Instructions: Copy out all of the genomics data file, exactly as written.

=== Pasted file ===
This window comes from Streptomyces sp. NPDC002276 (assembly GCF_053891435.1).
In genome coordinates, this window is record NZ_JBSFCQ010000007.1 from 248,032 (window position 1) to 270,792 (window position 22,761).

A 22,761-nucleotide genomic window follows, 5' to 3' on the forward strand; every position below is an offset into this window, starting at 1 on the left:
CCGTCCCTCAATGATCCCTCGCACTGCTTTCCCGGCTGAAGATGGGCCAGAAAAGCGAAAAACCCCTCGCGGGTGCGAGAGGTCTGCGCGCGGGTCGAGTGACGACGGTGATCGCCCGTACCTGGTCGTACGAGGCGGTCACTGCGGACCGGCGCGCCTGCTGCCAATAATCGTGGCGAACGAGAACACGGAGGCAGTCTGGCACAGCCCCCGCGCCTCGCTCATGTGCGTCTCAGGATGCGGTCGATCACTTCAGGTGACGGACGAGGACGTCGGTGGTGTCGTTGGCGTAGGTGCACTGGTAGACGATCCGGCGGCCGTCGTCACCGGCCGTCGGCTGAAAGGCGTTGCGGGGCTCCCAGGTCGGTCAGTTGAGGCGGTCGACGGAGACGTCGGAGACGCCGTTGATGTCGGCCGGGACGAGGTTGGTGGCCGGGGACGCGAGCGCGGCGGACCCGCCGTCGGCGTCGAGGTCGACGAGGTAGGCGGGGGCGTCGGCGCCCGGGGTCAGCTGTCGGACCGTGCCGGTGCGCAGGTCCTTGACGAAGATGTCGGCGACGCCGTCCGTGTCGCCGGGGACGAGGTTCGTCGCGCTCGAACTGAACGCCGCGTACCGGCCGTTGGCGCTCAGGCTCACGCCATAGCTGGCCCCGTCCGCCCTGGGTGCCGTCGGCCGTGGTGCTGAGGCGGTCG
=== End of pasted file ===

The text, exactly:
This window comes from Streptomyces sp. NPDC002276 (assembly GCF_053891435.1).
In genome coordinates, this window is record NZ_JBSFCQ010000007.1 from 248,032 (window position 1) to 270,792 (window position 22,761).

A 22,761-nucleotide genomic window follows, 5' to 3' on the forward strand; every position below is an offset into this window, starting at 1 on the left:
CCGTCCCTCAATGATCCCTCGCACTGCTTTCCCGGCTGAAGATGGGCCAGAAAAGCGAAAAACCCCTCGCGGGTGCGAGAGGTCTGCGCGCGGGTCGAGTGACGACGGTGATCGCCCGTACCTGGTCGTACGAGGCGGTCACTGCGGACCGGCGCGCCTGCTGCCAATAATCGTGGCGAACGAGAACACGGAGGCAGTCTGGCACAGCCCCCGCGCCTCGCTCATGTGCGTCTCAGGATGCGGTCGATCACTTCAGGTGACGGACGAGGACGTCGGTGGTGTCGTTGGCGTAGGTGCACTGGTAGACGATCCGGCGGCCGTCGTCACCGGCCGTCGGCTGAAAGGCGTTGCGGGGCTCCCAGGTCGGTCAGTTGAGGCGGTCGACGGAGACGTCGGAGACGCCGTTGATGTCGGCCGGGACGAGGTTGGTGGCCGGGGACGCGAGCGCGGCGGACCCGCCGTCGGCGTCGAGGTCGACGAGGTAGGCGGGGGCGTCGGCGCCCGGGGTCAGCTGTCGGACCGTGCCGGTGCGCAGGTCCTTGACGAAGATGTCGGCGACGCCGTCCGTGTCGCCGGGGACGAGGTTCGTCGCGCTCGAACTGAACGCCGCGTACCGGCCGTTGGCGCTCAGGCTCACGCCATAGCTGGCCCCGTCCGCCCTGGGTGCCGTCGGCCGTGGTGCTGAGGCGGTCG